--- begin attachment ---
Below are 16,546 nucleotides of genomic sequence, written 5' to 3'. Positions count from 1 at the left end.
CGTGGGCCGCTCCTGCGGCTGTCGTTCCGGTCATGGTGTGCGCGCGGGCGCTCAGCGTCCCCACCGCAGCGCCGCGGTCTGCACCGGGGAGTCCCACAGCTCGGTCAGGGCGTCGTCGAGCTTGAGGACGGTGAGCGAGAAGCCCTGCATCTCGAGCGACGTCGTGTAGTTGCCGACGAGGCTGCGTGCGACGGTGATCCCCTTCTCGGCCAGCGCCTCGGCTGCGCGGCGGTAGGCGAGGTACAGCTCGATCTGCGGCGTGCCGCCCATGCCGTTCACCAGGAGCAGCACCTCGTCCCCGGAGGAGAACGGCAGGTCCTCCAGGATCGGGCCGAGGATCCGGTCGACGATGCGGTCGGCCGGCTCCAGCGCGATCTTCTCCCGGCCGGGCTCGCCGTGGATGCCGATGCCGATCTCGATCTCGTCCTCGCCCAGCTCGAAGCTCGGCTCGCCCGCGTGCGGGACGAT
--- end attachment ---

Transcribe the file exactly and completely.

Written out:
Below are 16,546 nucleotides of genomic sequence, written 5' to 3'. Positions count from 1 at the left end.
CGTGGGCCGCTCCTGCGGCTGTCGTTCCGGTCATGGTGTGCGCGCGGGCGCTCAGCGTCCCCACCGCAGCGCCGCGGTCTGCACCGGGGAGTCCCACAGCTCGGTCAGGGCGTCGTCGAGCTTGAGGACGGTGAGCGAGAAGCCCTGCATCTCGAGCGACGTCGTGTAGTTGCCGACGAGGCTGCGTGCGACGGTGATCCCCTTCTCGGCCAGCGCCTCGGCTGCGCGGCGGTAGGCGAGGTACAGCTCGATCTGCGGCGTGCCGCCCATGCCGTTCACCAGGAGCAGCACCTCGTCCCCGGAGGAGAACGGCAGGTCCTCCAGGATCGGGCCGAGGATCCGGTCGACGATGCGGTCGGCCGGCTCCAGCGCGATCTTCTCCCGGCCGGGCTCGCCGTGGATGCCGATGCCGATCTCGATCTCGTCCTCGCCCAGCTCGAAGCTCGGCTCGCCCGCGTGCGGGACGAT